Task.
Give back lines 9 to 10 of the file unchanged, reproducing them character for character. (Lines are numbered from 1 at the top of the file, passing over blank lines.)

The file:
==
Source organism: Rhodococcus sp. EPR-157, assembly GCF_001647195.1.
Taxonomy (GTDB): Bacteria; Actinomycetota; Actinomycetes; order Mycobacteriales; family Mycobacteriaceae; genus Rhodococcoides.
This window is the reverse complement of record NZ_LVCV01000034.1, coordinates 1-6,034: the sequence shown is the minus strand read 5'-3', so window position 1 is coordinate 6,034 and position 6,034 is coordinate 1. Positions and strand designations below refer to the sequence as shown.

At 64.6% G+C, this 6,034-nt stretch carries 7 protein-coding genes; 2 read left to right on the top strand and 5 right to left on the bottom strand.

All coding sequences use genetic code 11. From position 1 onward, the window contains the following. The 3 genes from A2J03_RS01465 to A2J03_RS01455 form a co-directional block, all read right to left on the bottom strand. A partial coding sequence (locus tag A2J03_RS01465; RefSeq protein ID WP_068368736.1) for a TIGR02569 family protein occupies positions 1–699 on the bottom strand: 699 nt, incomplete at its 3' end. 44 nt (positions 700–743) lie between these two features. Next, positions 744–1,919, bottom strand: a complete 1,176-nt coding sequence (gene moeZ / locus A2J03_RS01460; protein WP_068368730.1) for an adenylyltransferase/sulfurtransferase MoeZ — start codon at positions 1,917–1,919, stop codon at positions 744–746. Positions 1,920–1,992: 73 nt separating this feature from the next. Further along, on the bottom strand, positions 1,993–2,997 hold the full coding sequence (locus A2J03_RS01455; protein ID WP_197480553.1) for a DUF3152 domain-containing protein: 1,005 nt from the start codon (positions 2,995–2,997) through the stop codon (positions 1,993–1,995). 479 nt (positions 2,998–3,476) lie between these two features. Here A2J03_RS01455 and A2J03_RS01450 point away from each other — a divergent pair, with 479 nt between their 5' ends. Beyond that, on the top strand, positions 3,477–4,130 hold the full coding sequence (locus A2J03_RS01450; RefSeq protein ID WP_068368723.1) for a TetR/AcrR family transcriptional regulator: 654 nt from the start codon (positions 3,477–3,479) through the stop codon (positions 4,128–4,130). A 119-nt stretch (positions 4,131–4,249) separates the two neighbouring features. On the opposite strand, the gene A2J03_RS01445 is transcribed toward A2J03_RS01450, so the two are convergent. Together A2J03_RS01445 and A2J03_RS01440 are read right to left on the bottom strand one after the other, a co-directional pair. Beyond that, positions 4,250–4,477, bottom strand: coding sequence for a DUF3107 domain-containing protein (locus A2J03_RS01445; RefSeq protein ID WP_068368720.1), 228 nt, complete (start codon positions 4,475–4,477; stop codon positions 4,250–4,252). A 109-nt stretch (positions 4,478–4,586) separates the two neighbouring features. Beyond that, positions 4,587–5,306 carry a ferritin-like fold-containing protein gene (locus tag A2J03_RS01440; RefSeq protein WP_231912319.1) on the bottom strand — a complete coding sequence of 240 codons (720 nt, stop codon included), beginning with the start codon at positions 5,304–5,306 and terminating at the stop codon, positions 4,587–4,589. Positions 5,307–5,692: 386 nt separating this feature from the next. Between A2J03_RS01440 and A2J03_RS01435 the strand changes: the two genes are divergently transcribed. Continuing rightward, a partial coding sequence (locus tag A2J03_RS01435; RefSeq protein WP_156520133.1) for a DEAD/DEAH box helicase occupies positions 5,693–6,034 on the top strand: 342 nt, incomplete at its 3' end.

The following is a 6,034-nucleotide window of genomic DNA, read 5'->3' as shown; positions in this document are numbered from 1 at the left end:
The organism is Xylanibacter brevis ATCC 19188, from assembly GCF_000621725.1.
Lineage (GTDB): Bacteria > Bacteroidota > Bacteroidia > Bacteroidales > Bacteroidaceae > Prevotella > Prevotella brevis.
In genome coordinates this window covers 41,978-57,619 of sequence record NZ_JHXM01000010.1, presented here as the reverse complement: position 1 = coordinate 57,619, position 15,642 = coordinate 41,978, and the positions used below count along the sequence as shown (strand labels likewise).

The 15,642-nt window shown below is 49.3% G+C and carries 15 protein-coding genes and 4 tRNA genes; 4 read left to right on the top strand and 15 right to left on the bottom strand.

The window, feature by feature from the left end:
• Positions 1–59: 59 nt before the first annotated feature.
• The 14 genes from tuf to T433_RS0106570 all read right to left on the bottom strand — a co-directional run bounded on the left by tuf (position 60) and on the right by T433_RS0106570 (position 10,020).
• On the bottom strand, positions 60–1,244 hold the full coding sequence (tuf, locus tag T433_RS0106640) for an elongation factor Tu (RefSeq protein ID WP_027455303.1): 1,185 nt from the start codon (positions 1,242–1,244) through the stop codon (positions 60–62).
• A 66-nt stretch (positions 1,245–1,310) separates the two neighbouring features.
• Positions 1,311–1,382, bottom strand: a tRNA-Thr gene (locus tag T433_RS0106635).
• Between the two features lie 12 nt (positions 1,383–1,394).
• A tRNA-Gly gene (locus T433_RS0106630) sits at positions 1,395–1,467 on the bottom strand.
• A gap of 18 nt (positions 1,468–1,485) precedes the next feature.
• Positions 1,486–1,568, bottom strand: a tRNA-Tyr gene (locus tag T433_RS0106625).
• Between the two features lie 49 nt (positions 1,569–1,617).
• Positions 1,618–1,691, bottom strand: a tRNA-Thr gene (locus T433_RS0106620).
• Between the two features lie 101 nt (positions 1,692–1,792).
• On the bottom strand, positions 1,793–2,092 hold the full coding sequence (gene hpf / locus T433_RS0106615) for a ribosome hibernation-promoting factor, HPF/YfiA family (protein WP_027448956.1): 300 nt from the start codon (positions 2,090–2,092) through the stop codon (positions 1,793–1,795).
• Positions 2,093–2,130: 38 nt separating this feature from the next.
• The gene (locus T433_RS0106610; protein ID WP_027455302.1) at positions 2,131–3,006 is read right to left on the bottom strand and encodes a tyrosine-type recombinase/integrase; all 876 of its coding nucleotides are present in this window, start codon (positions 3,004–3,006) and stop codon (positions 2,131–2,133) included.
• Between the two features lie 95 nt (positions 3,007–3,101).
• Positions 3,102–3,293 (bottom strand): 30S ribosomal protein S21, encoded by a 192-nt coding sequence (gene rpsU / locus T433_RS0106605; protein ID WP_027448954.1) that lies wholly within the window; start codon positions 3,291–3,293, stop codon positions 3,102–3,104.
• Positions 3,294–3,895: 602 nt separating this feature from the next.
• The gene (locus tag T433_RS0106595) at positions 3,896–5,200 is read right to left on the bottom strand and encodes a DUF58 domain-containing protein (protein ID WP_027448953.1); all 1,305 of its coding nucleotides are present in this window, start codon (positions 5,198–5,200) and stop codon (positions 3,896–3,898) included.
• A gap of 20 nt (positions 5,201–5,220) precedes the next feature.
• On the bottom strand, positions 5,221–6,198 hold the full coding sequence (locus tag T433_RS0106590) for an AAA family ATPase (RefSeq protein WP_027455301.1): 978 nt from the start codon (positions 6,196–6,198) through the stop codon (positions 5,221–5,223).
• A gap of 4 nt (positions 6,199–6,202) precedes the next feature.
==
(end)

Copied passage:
In genome coordinates this window covers 41,978-57,619 of sequence record NZ_JHXM01000010.1, presented here as the reverse complement: position 1 = coordinate 57,619, position 15,642 = coordinate 41,978, and the positions used below count along the sequence as shown (strand labels likewise).

The 15,642-nt window shown below is 49.3% G+C and carries 15 protein-coding genes and 4 tRNA genes; 4 read left to right on the top strand and 15 right to left on the bottom strand.